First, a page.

NEW YORK (GenomeWeb News) - The spending cuts for biomedical research proposed by US President George W. Bush in his budget request for 2009 have stirred up worries and sparked anger in the scientific community, causing researchers and interest groups to start speaking out, with some calling it an outrage and saying the future of US medical research is being sold short.
The chatter coming out of America’s labs is that NIH grants are increasingly harder to get, funding is falling for grants already awarded, and teaching hospitals where research is conducted are feeling the pinch.
Established leading researchers are spending far more time writing grants to fight over less money, and younger researchers are finding it harder to land those first coveted awards, according to a variety of researchers, politicians, and officials from biomedical organizations that GenomeWeb Daily News spoke with this week. The bleak outlook for federal funding of biomedical research may be deterring the next generation of young scientists from pursuing cutting-edge research at a time when US science is facing growing competition for a leading place in the future from surging research communities around the world, they said.
Under the 2009 request, which the White House released last week, the NIH would receive $29.5 billion, exactly the same sum it received in 2008, even though biomedical inflation this year has been estimated to be 3.5 percent. Also, roughly $300 million of that money is set aside specifically for the Global AIDS program, leaving the figure for actual research funding at around $28.6 billion.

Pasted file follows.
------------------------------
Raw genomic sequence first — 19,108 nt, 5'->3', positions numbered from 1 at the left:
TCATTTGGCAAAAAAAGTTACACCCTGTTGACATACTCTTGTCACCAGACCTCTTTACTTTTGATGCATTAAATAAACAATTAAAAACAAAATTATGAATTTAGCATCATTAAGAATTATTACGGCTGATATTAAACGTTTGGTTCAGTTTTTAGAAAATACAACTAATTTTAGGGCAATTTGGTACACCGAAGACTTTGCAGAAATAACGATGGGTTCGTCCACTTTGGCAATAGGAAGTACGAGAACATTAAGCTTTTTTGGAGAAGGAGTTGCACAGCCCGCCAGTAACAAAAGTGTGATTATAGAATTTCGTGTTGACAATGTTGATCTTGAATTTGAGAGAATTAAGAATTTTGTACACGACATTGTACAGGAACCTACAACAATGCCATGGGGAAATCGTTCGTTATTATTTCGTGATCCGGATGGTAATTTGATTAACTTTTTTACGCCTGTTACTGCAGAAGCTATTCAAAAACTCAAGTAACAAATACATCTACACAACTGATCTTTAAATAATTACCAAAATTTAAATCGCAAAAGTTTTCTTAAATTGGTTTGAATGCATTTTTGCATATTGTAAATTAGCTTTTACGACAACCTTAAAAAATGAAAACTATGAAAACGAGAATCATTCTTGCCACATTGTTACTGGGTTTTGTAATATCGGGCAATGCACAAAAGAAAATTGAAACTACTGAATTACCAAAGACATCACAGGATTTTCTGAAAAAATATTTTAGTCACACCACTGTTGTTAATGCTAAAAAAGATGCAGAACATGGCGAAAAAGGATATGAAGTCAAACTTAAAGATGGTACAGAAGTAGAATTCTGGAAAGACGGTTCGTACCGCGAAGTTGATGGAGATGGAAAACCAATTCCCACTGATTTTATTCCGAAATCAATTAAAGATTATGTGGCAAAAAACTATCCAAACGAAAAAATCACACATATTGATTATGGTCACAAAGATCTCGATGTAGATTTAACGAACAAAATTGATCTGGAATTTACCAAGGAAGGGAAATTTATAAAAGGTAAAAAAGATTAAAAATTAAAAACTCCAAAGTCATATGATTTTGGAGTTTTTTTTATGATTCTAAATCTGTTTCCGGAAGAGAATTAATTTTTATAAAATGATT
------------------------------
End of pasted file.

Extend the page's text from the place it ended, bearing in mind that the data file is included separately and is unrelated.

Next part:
According to the American Association for the Advancement of Science, this budget would “continue the downward slide in federal research funding” overall and would leave the NIH down 13 percent from its 2004 funding level, adjusting for biomedical inflation.
The biomedical research budget was not met with applause from members of the Democratic majority in Congress, who may engage in another fiscal donnybrook with President Bush similar to the one that left the 2008 budget for most federal programs stalled for three months.